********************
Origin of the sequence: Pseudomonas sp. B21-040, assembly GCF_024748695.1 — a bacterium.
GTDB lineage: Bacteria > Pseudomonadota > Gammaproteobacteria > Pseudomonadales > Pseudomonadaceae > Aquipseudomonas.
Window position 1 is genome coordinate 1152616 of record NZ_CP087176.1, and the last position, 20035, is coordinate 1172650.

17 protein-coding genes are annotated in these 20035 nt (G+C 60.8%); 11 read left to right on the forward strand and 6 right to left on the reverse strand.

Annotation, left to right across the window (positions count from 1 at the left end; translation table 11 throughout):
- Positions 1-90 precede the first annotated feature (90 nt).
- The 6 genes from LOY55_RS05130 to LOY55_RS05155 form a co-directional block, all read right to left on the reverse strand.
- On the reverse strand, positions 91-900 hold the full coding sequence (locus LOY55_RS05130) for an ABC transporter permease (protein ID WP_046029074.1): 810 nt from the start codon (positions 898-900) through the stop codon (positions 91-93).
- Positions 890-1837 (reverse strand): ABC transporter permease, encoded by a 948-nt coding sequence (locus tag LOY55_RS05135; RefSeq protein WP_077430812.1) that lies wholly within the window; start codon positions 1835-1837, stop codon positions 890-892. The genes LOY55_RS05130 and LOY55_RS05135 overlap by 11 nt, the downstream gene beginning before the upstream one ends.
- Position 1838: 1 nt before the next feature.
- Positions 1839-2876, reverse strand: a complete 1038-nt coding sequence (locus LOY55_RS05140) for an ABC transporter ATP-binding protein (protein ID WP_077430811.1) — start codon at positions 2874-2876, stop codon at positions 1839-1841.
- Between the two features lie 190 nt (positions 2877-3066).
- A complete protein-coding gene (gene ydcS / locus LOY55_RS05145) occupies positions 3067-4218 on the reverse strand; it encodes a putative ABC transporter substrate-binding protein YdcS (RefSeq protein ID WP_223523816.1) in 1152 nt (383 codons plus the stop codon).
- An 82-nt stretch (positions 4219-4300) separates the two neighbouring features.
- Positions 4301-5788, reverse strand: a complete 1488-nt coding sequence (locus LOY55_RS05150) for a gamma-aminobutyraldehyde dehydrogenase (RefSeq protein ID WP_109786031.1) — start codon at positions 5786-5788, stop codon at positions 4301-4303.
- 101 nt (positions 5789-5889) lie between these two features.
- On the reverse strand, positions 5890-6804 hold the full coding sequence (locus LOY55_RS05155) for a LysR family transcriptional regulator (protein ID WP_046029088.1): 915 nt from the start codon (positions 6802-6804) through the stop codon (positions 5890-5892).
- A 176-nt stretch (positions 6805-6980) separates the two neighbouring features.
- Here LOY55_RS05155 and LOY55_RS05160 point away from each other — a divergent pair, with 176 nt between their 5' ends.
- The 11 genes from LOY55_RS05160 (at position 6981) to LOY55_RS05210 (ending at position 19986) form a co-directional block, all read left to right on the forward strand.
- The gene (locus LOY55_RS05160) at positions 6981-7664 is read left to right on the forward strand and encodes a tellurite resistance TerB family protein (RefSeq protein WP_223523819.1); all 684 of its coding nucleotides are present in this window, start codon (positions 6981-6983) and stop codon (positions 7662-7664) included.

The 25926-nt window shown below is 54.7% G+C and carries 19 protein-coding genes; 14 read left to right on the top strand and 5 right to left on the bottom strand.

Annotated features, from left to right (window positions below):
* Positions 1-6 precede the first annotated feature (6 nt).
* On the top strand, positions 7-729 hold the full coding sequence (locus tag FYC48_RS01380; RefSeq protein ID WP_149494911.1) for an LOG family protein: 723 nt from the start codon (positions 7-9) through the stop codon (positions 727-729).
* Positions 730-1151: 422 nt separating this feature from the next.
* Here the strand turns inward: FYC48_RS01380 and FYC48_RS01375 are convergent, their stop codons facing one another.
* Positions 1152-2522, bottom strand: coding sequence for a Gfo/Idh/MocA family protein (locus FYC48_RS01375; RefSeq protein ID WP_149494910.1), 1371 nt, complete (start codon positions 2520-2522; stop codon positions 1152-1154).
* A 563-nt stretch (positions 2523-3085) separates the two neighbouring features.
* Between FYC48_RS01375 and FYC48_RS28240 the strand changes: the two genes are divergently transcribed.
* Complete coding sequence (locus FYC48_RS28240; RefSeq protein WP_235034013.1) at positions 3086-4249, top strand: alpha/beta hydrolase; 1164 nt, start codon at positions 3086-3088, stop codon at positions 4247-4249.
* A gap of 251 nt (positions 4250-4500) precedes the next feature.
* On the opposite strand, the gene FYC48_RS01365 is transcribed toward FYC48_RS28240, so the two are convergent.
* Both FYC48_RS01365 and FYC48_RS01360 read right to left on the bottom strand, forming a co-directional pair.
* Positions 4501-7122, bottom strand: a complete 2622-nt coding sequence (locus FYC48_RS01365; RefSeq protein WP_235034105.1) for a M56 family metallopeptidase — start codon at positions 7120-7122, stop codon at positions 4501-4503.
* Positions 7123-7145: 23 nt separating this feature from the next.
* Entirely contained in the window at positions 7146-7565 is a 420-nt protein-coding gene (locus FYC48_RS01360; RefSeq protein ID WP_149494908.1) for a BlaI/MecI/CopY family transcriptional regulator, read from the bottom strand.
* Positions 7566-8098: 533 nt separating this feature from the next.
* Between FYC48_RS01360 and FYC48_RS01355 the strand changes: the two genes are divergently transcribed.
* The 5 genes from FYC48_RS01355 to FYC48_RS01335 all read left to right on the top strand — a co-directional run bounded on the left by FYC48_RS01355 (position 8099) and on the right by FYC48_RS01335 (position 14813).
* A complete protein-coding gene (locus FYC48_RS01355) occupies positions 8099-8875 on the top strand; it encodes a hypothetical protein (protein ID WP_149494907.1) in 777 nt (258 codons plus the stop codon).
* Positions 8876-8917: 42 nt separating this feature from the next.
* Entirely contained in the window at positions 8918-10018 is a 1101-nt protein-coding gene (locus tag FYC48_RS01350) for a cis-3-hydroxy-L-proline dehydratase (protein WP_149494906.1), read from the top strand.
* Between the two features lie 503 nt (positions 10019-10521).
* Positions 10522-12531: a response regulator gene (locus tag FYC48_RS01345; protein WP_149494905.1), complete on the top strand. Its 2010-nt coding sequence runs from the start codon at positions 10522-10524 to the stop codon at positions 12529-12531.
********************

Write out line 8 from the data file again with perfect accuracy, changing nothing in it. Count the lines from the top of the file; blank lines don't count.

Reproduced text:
- On the reverse strand, positions 91-900 hold the full coding sequence (locus LOY55_RS05130) for an ABC transporter permease (protein ID WP_046029074.1): 810 nt from the start codon (positions 898-900) through the stop codon (positions 91-93).